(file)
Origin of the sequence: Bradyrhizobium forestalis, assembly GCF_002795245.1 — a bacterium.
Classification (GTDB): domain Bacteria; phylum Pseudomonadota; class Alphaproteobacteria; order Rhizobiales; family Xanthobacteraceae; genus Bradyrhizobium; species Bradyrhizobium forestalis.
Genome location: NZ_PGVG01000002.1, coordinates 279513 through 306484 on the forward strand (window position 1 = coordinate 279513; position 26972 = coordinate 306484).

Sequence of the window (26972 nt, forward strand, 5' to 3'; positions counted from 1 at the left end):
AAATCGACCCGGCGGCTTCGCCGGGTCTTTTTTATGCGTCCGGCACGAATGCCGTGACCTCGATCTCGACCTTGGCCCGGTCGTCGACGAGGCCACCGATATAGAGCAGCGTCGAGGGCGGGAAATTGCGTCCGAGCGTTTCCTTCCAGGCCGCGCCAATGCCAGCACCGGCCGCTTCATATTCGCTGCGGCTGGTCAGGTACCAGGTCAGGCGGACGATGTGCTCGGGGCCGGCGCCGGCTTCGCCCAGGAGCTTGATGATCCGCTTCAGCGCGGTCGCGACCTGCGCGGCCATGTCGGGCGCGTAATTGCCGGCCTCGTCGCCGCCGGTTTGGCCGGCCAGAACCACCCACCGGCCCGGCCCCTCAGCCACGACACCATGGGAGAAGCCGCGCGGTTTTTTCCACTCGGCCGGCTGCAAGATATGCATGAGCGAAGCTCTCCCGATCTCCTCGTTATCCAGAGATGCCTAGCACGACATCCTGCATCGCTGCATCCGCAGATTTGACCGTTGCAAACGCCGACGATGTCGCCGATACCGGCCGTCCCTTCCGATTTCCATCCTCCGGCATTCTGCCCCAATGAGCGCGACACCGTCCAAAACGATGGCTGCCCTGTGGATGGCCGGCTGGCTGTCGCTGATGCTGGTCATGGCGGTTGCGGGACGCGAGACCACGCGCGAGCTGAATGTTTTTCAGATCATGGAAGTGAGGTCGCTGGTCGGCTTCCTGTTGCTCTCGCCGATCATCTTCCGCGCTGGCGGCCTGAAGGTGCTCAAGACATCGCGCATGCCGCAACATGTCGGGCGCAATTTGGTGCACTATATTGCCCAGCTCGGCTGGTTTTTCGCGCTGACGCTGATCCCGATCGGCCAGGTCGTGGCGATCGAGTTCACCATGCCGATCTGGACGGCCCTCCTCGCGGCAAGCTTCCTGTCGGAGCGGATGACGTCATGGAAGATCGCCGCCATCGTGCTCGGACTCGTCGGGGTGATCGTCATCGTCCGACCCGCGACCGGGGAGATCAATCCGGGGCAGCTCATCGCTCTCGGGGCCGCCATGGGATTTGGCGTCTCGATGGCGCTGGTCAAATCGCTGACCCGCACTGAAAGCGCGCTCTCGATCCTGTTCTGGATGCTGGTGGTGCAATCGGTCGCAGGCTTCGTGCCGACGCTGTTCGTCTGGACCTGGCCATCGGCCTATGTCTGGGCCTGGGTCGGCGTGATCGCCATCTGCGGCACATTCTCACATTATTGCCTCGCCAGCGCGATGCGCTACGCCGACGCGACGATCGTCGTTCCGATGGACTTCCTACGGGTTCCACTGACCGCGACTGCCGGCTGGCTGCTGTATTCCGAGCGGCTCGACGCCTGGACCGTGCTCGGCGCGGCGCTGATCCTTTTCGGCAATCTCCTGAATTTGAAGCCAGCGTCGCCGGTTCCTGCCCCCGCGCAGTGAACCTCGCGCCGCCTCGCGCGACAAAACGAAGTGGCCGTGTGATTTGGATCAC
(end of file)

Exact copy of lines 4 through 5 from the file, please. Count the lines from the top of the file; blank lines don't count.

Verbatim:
Sequence of the window (26972 nt, forward strand, 5' to 3'; positions counted from 1 at the left end):
AAATCGACCCGGCGGCTTCGCCGGGTCTTTTTTATGCGTCCGGCACGAATGCCGTGACCTCGATCTCGACCTTGGCCCGGTCGTCGACGAGGCCACCGATATAGAGCAGCGTCGAGGGCGGGAAATTGCGTCCGAGCGTTTCCTTCCAGGCCGCGCCAATGCCAGCACCGGCCGCTTCATATTCGCTGCGGCTGGTCAGGTACCAGGTCAGGCGGACGATGTGCTCGGGGCCGGCGCCGGCTTCGCCCAGGAGCTTGATGATCCGCTTCAGCGCGGTCGCGACCTGCGCGGCCATGTCGGGCGCGTAATTGCCGGCCTCGTCGCCGCCGGTTTGGCCGGCCAGAACCACCCACCGGCCCGGCCCCTCAGCCACGACACCATGGGAGAAGCCGCGCGGTTTTTTCCACTCGGCCGGCTGCAAGATATGCATGAGCGAAGCTCTCCCGATCTCCTCGTTATCCAGAGATGCCTAGCACGACATCCTGCATCGCTGCATCCGCAGATTTGACCGTTGCAAACGCCGACGATGTCGCCGATACCGGCCGTCCCTTCCGATTTCCATCCTCCGGCATTCTGCCCCAATGAGCGCGACACCGTCCAAAACGATGGCTGCCCTGTGGATGGCCGGCTGGCTGTCGCTGATGCTGGTCATGGCGGTTGCGGGACGCGAGACCACGCGCGAGCTGAATGTTTTTCAGATCATGGAAGTGAGGTCGCTGGTCGGCTTCCTGTTGCTCTCGCCGATCATCTTCCGCGCTGGCGGCCTGAAGGTGCTCAAGACATCGCGCATGCCGCAACATGTCGGGCGCAATTTGGTGCACTATATTGCCCAGCTCGGCTGGTTTTTCGCGCTGACGCTGATCCCGATCGGCCAGGTCGTGGCGATCGAGTTCACCATGCCGATCTGGACGGCCCTCCTCGCGGCAAGCTTCCTGTCGGAGCGGATGACGTCATGGAAGATCGCCGCCATCGTGCTCGGACTCGTCGGGGTGATCGTCATCGTCCGACCCGCGACCGGGGAGATCAATCCGGGGCAGCTCATCGCTCTCGGGGCCGCCATGGGATTTGGCGTCTCGATGGCGCTGGTCAAATCGCTGACCCGCACTGAAAGCGCGCTCTCGATCCTGTTCTGGATGCTGGTGGTGCAATCGGTCGCAGGCTTCGTGCCGACGCTGTTCGTCTGGACCTGGCCATCGGCCTATGTCTGGGCCTGGGTCGGCGTGATCGCCATCTGCGGCACATTCTCACATTATTGCCTCGCCAGCGCGATGCGCTACGCCGACGCGACGATCGTCGTTCCGATGGACTTCCTACGGGTTCCACTGACCGCGACTGCCGGCTGGCTGCTGTATTCCGAGCGGCTCGACGCCTGGACCGTGCTCGGCGCGGCGCTGATCCTTTTCGGCAATCTCCTGAATTTGAAGCCAGCGTCGCCGGTTCCTGCCCCCGCGCAGTGAACCTCGCGCCGCCTCGCGCGACAAAACGAAGTGGCCGTGTGATTTGGATCAC